A Virtual Private Network (VPN) provides a way to connect securely to a public network through a private network. While proxy servers act as intermediaries to hide your IP address and protect your privacy, VPNs take that concept one step further by encrypting all communications and the channels through which they travel. See What is the Difference Between a Proxy and a VPN? for a full run-down on the advantages a VPN carries over a standard proxy server.
The Politics of Privacy
Ever since WikiLeaks and Edward Snowden came on the scene, privacy from state governments has been a hot topic in public debate, and it’s an issue that is here to stay. Organizations such as the Electronic Frontier Foundation and the Center for Democracy & Technology have devoted countless resources to educating the public about the dangers government surveillance has to a functioning democracy.
Now, however, the topic has been in the public eye long enough that academic institutions are beginning to collect data suggesting the mere knowledge of government surveillance is dangerous in and of itself. Individuals reportedly post less on social media if they believe their opinion is in the minority, and Wikipedia has announced a drop in topics surrounding contentious topics (such as terrorism and censorship). Online culture is shifting from the adventurous pioneer spirit associated with the 1990s to one in which individuals stop themselves from researching and commenting out of fear of ending up on some government watchlist. By making online encryption and privacy protection a norm, however, we can reclaim that sense of freedom in online activity.
Even those who aren’t interested in public discourse have faced the annoyances of corporate data mining. Increasingly aggressive advertisements collect user data to help businesses create “personality profiles” of potential consumers. This information is bought and sold on a virtual data market whose participants include credit card companies, marketing agencies, and retail corporations.
Those are all the public and (questionably) legal threats to online privacy, but the era of malicious hackers is far from over. With more consumers than ever doing their shopping online, identity theft rates have spiked. Every time you use your credit card and send personal data online, you can be assured some group is attempting to access it. Headlines across the US continue to report stories of major retail chains getting hacked by malicious attackers after credit card information, while internationally reports rise of underground data markets where buyers purchase personal information to commit tax fraud.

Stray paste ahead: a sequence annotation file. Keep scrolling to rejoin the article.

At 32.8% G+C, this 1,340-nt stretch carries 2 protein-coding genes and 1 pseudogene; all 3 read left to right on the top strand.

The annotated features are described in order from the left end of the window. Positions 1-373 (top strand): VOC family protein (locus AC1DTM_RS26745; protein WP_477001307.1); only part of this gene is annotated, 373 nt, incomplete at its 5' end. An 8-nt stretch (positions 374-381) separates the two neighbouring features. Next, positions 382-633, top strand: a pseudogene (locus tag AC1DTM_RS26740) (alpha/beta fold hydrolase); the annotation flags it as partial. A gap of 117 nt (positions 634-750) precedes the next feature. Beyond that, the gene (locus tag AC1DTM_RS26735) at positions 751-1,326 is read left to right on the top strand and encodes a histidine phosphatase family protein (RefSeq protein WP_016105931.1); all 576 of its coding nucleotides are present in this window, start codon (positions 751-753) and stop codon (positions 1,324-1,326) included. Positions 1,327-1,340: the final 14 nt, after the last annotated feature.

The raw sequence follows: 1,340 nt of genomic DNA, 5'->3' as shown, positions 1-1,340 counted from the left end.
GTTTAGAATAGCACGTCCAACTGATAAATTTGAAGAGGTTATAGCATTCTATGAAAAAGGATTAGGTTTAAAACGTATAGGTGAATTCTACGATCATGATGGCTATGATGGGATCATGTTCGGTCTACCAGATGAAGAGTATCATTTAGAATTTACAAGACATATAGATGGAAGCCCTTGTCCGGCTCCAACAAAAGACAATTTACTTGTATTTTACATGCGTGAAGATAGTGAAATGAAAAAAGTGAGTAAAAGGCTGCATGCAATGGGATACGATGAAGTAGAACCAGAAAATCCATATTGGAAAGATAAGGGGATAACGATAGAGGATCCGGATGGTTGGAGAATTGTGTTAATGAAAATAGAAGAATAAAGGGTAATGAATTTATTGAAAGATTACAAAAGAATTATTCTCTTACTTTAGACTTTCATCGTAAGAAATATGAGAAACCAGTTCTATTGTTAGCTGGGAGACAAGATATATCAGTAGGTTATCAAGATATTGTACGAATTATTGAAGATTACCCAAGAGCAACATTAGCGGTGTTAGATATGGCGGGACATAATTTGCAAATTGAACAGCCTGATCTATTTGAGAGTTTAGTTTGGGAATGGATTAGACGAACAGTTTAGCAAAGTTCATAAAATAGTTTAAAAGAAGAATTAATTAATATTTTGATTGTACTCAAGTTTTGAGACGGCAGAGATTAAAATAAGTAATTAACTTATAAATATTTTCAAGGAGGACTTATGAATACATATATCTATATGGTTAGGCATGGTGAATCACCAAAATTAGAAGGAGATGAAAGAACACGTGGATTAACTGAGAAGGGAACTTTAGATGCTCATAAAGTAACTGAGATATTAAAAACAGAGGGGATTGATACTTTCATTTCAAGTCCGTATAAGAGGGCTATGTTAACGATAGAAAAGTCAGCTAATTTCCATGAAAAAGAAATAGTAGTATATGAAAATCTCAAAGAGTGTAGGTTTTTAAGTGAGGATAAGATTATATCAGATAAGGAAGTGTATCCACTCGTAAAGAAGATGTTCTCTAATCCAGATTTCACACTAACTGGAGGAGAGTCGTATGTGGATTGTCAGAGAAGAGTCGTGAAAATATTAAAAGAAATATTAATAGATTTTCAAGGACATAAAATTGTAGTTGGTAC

Even if your personal identifying information is secure, your computer has its own identifying information that can be used against you. Our IP addresses are available every time we make requests through unsecured channels (such as public Wi-Fi). Computers become the unwitting hosts to networked malware known as “botnets.” What’s worse, some governments (including the US) have drafted legislation that gives the government warrantless access to hack into any device suspected of hosting a botnet, meaning even victims are treated as criminals.
Privacy has been an important issue long before the Internet. Institutions such as libraries advocated for the privacy of their patrons’ records, arguing that nobody should ever have access to what others check out for use at a public library. Today, the same should hold true with online content streaming, whether it’s a video on Netflix or an educational article on a journal database. Voting is another norm in which we have come to assume privacy is expected, but what good is a private ballot when our online searches and private communications can be picked up?
A VPN is the Hammer for Every Nail
By now, you know that protecting your privacy is an essential for anybody accessing the online world today. The question now then is not “if”, but “how?”. A VPN is the best tool available today to bring privacy and security to the entire connected world. Through encryption and authentication, VPNs provide the most comprehensive resource to anybody trying to browse the web, stream content, chat or email online, and access blocked content. See How Does a VPN Work? to learn more about the security protocols that make VPNs possible.
Once, installing a personal VPN was a luxury only accessible to the highly technical. Now, a rising number of organizations and startups are emerging from the premise that everybody should have access to a secure VPN. Installing your own should be as easy – and ordinary – as installing an antivirus software on a brand-new computer. These days, it isn’t just our computers themselves that are at risk; everything we say and do is becoming incorporated into the Internet of Things, and VPNs are the most all-encompassing security tools to date to ensure we are protected on all fronts.
Now that you know you want a VPN, the possibilities are endless. Let us help you get started by checking out our how-to articles to learn everything you need to know about setting up and using your VPN.